Sketch of John Keats by Joseph Severn dating from 1816 (21)
John Keats was born in Moorfields, London. His father, Thomas, worked in the Swan and Hoop Inn and Stables owned by his wife Frances’ father (Keats’ maternal grandfather).
Early life and education
He attended a Dame school as an infant, moving to a school in Enfield in 1803 (8) whose headmaster, John Clarke, taught in the tradition of the dissenting academies. In 1804 (9) his father died after a fall from a horse. Two months later his mother married William Rawlings of Moorgate, who was a stable keeper. Her father (Keats’ maternal grandfather) died in 1805 (10), and a bitter dispute with her brother (Keats’ uncle) followed regarding the will. In the summer of 1805 (10) Frances and Rawlings filed a legal petition against her brother, her mother and the second executor of her father’s will. His mother’s new marriage collapsed, however, and she disappeared, leaving her 69 year old mother Alice (Keats’ maternal grandmother) to take responsibility for her children. When Keats’ mother returned in 1809 (14), she was already ill with tuberculosis. Keats tended her and read to her until she died in 1810 (15). She left Keats’ finances under the control of Richard Abbey, a prosperous partner in a firm of tea brokers.
Keats was apprenticed to an apothecary, Thomas Hammond, but continued to visit Charles Clarke, son of John Clarke and himself a teacher at the Enfield school, who encouraged him to broaden his reading. In 1815 (20) he finished his apprenticeship, and registered at Guy’s Hospital to complete his training, becoming the assistant to a surgeon.
He sent his poem On Solitude anonymously to Leigh Hunt’s Examiner in 1816 (21), where it was published. Charles Clarke subsequently introduced him to Leigh Hunt, through whom he met Lamb, Hazlitt, and Shelley. He also met Charles Brown and Charles Wentworth Dilke who moved into a house at Wentworth Place, Hampstead, close to Leigh Hunt. In early 1817 (22) he abandoned his medical career, and his first book of poems, Poems, was published in March, but failed to achieve recognition. His publisher, Olliers, disappointed by their lack of success, made it clear that they did not wish to persevere with his work. Taylor & Hessey, however, agreed to keep him in funds against the promise of his future works, and, with this financial reassurance, he began Endymion, an epic poem projected to extend to some four thousand lines. He made a trip to the Isle of Wight, where he composed the sonnet To the Sea, and where he finished the first section of Endymion.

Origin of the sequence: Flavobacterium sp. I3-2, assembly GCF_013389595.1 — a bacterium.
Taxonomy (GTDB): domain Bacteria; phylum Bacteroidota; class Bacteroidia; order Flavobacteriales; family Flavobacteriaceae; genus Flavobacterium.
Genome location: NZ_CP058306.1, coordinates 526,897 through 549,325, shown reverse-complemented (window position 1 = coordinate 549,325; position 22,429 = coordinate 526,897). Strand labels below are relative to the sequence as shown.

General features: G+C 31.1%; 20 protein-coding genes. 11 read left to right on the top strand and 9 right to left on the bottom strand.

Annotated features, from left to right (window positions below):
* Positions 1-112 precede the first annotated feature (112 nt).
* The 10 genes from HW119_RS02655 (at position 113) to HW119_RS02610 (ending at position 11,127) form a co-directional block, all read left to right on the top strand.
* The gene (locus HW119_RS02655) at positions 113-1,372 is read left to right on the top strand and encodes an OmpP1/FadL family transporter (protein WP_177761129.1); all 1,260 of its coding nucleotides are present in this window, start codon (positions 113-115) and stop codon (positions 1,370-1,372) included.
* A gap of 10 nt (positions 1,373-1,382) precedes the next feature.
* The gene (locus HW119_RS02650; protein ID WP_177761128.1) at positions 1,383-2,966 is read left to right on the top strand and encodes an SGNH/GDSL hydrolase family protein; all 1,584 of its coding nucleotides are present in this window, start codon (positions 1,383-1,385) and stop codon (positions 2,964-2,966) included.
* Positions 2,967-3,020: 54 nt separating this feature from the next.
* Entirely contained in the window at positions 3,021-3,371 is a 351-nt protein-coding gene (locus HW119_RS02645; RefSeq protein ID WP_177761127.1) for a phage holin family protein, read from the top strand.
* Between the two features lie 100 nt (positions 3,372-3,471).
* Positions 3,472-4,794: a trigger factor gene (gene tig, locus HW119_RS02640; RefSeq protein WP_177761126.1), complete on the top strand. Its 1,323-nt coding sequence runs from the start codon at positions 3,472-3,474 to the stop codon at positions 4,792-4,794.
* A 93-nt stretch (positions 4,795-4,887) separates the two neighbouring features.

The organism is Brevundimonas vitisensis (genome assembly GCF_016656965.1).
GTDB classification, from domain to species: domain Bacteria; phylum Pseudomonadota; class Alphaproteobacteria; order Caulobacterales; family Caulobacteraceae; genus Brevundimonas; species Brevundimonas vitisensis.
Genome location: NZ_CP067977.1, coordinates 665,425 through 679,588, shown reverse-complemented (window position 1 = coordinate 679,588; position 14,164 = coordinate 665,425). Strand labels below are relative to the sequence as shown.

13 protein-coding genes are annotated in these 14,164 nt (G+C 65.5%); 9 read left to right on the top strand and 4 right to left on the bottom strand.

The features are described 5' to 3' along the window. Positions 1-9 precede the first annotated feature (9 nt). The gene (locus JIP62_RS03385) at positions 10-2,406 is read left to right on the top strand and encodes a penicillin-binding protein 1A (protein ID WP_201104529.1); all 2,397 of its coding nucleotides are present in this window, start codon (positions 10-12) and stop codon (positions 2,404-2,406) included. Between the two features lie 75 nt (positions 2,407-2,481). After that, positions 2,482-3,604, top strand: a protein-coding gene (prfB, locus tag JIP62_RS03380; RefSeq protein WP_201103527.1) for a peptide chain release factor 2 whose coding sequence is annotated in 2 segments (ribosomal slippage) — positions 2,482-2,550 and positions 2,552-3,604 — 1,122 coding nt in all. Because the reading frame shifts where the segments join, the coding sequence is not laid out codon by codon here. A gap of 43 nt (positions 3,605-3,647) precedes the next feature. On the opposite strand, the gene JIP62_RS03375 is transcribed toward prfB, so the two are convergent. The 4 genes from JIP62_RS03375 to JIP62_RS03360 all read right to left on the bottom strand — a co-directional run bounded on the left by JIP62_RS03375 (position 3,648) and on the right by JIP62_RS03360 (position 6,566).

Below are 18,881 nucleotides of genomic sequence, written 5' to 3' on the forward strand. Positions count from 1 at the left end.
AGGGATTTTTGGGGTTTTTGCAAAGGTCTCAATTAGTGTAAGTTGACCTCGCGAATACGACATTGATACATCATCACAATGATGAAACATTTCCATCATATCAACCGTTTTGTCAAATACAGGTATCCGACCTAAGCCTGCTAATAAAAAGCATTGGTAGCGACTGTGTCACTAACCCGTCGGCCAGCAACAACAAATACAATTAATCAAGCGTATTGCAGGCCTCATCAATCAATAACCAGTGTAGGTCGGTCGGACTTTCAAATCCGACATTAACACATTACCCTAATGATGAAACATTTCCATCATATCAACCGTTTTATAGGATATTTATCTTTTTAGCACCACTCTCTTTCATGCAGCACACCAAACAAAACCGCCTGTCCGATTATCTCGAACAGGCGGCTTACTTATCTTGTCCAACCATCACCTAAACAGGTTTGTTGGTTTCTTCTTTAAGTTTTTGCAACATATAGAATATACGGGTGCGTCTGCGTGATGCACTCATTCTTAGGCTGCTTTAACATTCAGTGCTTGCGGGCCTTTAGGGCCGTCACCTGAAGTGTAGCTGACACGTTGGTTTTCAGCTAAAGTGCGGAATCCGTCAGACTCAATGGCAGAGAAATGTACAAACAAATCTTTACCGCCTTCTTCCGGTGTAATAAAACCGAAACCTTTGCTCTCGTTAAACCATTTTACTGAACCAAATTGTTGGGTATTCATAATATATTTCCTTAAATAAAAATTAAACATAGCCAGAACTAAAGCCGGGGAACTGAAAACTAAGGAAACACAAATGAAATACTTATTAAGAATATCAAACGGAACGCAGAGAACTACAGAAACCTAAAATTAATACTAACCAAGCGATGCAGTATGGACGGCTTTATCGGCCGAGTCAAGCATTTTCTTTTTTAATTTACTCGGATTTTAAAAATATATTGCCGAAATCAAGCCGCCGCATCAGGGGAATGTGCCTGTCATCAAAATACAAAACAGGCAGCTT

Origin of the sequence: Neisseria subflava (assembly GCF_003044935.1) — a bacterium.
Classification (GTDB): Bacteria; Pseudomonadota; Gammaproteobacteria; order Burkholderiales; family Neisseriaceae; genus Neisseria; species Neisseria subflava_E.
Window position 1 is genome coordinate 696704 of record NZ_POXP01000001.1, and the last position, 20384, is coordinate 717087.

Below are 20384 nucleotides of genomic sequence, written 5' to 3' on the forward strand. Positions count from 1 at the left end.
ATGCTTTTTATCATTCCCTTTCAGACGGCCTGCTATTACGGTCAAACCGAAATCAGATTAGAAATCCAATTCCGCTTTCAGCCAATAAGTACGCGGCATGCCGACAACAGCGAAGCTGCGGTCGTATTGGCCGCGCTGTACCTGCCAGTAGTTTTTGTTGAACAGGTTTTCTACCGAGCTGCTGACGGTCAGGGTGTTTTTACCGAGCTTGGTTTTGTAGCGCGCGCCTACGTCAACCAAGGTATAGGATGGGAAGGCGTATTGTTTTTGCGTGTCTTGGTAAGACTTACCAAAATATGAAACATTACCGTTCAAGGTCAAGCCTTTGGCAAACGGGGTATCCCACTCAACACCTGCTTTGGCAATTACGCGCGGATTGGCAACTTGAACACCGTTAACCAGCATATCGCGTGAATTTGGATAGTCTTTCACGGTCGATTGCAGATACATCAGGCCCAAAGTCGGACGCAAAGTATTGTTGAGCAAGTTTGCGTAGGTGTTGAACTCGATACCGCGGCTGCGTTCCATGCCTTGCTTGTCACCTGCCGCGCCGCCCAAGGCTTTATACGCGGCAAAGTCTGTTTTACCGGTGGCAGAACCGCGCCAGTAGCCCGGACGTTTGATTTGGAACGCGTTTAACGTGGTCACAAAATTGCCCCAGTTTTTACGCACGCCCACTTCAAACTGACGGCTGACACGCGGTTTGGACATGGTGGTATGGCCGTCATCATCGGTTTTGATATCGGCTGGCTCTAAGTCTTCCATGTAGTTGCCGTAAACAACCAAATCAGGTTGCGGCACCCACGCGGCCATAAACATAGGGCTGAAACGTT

Still working on his epic, he moved to Margate, then Canterbury, then Bo Peep near Hastings, where he met Isabella Jones, with whom he developed a ‘warm’ relationship. He visited Oxford, staying in his friend Benjamin Bailey’s rooms overlooking the quadrangle of Magdelen College, then moved to Devon with his consumptive brother, Tom (who died shortly after). Here, he completed Endymion, which was published in May 1818 (23). Charles Brown invited him to share lodgings at Wentworth Place, and shortly afterwards, they left on a walking tour of the North of England and Scotland, beginning in the Lake District.
Endymion was not a success, and attracted hostile reviews particularly from Blackwoods Magazine, in which John Gibson Lockhart wrote in a review he called ‘The Cockney School of Poetry’ that ‘the phrenzy of the Poems was bad enough in its way; but it did not alarm us half so seriously as the calm, settled, imperturbable drivelling idiocy of Endymion.’
During the next few months, he wrote The Eve of St Agnes, La Belle Dame Sans Merci and his great odes To Melancholy, To a Nightingale, To Psyche and To a Grecian Urn, while he also attempted a second epic poem, Hyperion.
Fanny Brawn, tuberculosis, final poems and death in Italy
In 1819 (24) he met and fell in love with Fanny Brawn, his neighbour at Wentworth Place. Shortly afterwards he began to show the first signs of tuberculosis, and after overseeing the publication of his final book of poetry, Lamia, Isabella, The Eve of St Agnes and Other Poems, he left England for Italy with his friend Joseph Severn, arriving in Naples in late 1820 (25), then travelling on to Rome, where he died in February 1821 (26).
He left instructions that he was to be buried with the unopened letters from Fanny Brawn which he had received since arriving in Rome, together with a lock of her hair and a purse made by his sister. His headstone was to be engraved with a lyre and with the words ‘Here lies one whose name was writ in water’. He was buried in the Protestant cemetery outside the walls of Rome.
John Keats Biography : Links
La Belle Dame Sans Merci : painting by Frank Cadogan Cowper (1877-1958)
La Belle Dame Sans Merci
Ode on Melancholy
Ode to a Nightingale
Where's the Poet
Ode to Autumn
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